Tepidophobia, they call it. The fear of a badly made cup of tea – tepid, insipid, vanilla (adj.), bland, lacking in character, lack lustre, tasteless, frail…the possibilities of a bad cup of tea really do not even need to stray to more drastic disasters like split milk or salt mistaken for sugar. It’s just that easy to ruin a good cup of tea, especially when you really need that perfect cup of tea, isn’t it?

One of my worst tea disasters was at the chosen time when I was trying to show how well-versed I was in the art of making this good old evening bevvy for none other than my grandmother, who fate had decided, was to scald her memory with this horrific incident. And how wrong I was proven to be. Of course it had to be the sneaky traitor of a tea bag, which made the end result a bubbling mess of what looked too white, thick and distasteful to explain. It’s a gamble, and one that I lost so miserably to my aghast nani who lamented about the fact that her granddaughter had no kitchen skills whatsoever. After all, tea is one of those things a lot of us prides ourself in making…it’s that primary license to pass right through the golden and previously well guarded gates of a mother’s territory – her kitchen; a test that helps said mother and her supporting society to decide whether you need more time outside them or if you’ve sailed through with the flying colours one needs to see and feel in their cup of tea. It makes me laugh, actually. But the world has its way when it comes to these sort of scenarios, and is especially generous with its meanness when you’re in the spotlight of said kitchen matters or trying to showcase your skills and confidence particularly.

Needless to say, mine wasn’t very different. And many cups of tea later, I still haven’t really mastered it to perfection. Far from actually, especially given that I’m stuck at remembering just how the various members of my family and my friends like their bevvy, to begin with. My mom likes hers well-brewed, less milky and prefers to have hers warm than hot, while my brother likes the consistency of his brew to be that perfect balance of milk and water so that the end result doesn’t betray a paucity of milk in the house, nor ends up being a chai milk pudding. One aunt likes it milky, one likes it strong but not too straight up or selfish with milk. One doesn’t like ginger and someone else prefers a different brand of tea leaves altogether. Some don’t like any add-ons including sugar and some think I’m being selfish with the sugar and often come running back for an additional helping of sugah, accompanied with an accusatory eye if the victim is a brother (haha!). Some are forgiving of honey, some intolerant. A small group is okay with green tea while the others don’t consider green tea tea, you know? It’s always an art to give everyone this simple yet high-maintenance beverage, don’t you think?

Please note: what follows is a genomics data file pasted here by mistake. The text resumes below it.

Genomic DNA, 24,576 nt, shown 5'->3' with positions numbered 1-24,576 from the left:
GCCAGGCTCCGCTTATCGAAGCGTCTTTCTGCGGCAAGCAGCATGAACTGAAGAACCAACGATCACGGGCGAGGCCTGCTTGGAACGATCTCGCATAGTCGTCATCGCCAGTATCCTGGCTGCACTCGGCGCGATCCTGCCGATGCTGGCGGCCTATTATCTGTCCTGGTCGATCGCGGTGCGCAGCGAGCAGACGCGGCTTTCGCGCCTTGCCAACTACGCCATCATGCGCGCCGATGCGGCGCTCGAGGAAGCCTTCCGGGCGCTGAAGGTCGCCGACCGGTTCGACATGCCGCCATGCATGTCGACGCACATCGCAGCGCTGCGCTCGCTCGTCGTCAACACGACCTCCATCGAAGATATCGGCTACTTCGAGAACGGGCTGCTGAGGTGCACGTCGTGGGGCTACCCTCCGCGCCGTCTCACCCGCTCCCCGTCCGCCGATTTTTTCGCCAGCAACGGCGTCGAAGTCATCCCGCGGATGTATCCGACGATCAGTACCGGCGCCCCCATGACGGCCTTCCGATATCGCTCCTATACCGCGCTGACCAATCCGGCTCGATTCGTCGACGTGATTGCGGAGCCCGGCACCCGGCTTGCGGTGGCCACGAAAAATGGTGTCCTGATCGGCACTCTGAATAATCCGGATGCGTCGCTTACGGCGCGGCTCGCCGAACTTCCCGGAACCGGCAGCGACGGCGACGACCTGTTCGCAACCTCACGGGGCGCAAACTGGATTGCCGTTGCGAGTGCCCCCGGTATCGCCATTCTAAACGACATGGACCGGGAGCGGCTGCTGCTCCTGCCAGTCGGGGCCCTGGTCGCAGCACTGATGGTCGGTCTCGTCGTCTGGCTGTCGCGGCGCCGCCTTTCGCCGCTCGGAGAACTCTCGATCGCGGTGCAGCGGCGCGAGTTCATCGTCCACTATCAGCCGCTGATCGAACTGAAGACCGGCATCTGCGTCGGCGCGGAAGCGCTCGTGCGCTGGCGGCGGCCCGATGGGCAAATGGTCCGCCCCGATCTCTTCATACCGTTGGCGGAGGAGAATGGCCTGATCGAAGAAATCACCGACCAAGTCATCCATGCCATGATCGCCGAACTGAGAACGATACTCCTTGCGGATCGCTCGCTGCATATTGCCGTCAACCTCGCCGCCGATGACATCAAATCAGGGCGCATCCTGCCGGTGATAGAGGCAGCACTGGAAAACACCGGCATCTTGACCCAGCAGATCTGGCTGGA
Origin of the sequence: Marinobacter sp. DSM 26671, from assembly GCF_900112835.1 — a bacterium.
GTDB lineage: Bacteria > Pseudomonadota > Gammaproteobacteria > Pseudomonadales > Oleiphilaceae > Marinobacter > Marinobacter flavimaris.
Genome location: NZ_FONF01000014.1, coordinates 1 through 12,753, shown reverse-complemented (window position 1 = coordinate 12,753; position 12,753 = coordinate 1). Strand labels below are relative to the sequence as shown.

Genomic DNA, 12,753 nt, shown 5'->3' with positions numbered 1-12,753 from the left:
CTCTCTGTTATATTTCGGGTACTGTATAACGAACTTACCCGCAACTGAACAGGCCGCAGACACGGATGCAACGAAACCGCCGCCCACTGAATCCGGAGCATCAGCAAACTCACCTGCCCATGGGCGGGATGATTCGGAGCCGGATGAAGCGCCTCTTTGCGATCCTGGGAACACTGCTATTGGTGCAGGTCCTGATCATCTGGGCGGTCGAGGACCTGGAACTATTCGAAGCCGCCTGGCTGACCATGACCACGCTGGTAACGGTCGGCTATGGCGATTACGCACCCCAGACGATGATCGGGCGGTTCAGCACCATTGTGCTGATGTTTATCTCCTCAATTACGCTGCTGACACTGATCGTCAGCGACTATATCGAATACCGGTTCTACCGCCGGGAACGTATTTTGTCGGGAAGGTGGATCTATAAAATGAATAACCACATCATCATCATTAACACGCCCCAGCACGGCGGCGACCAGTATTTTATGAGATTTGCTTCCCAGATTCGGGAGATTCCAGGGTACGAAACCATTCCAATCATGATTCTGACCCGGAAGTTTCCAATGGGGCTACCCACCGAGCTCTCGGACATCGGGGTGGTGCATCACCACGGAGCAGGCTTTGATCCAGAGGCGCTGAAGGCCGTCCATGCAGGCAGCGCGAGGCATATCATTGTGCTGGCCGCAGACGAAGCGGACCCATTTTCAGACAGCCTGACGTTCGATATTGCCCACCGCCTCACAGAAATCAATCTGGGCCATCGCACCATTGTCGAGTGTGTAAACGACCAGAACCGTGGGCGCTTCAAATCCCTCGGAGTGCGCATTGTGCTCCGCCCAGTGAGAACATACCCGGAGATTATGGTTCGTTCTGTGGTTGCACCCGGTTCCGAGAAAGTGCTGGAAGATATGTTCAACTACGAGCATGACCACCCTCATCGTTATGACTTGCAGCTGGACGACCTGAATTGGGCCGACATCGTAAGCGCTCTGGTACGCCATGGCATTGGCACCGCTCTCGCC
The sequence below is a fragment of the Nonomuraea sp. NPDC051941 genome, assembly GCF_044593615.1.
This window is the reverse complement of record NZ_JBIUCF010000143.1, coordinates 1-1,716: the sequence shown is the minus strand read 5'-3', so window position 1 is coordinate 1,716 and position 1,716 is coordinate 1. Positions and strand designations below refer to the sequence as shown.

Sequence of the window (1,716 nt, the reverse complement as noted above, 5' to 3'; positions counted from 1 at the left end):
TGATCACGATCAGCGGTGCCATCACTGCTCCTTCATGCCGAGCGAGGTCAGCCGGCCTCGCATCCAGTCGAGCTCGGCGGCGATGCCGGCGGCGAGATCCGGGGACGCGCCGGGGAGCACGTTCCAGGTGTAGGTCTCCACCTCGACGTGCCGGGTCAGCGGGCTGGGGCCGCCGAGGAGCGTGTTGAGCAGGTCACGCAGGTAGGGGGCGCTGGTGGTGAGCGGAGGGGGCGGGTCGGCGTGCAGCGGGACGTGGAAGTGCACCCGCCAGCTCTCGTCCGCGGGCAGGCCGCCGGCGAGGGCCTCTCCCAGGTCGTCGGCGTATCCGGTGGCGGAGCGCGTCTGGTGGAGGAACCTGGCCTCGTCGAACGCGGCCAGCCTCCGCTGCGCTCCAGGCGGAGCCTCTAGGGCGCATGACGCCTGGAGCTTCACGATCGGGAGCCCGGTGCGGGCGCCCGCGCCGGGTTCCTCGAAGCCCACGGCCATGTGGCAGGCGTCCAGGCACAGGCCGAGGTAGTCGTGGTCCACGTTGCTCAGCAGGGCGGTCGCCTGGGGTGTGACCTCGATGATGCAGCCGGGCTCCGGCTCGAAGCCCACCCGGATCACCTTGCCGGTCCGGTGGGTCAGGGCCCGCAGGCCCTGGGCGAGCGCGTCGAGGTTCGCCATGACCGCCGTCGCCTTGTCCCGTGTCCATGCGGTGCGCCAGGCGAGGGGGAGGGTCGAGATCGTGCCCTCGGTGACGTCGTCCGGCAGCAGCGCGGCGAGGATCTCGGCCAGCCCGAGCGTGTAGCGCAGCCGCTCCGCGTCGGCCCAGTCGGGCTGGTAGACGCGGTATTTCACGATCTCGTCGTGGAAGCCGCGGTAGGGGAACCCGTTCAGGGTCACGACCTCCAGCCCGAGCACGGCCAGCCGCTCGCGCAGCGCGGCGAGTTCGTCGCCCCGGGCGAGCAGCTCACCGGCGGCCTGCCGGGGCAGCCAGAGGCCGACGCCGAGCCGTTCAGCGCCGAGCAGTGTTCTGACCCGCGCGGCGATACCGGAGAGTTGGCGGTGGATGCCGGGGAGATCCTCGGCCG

And just like my family and friends, I’ve my own brouhaha about the entire affair – a storm in a teacup if I may say so. When it comes to dip tea, I cannot understand it being made with anything less than water that’s just about to reach boiling point and just a few drops of milk enough to make it look like tea, smell like tea and not end up becoming that milky fake tea drink we were fed as kids when one of us was ill. Once the brew has settled in completely and shaken hands with those few drops of milk, I like to rest it and drink it at a temperature that’s between mildly hot to very warm just so I can savour my drink. And I can never have mine without an accompaniment which is usually two Parle G biscuits or a slice of sponge cake when I’m feeling more indulgent. Besides, what I have it in, is paramount, especially when I’m at home. A beautiful mug, home to a refreshing cup of tasty tea which looks a certain way and which rarely arrives by itself, is a sure shot to happiness and complete satisfaction. It’s a one-sitting consumption affair which does not allow the thought of re-heating to even exist.

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I guess everything lovely calls for it to be fussy, unapologetic, as close to perfection as possible and royal in every way. Tea is poetry and poetry can be as snobbish as simple, if treated right.

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I wish we’d apply that to ourselves as well. Fabulous doesn’t need explaining or rules to be broken where it’s concerned, no?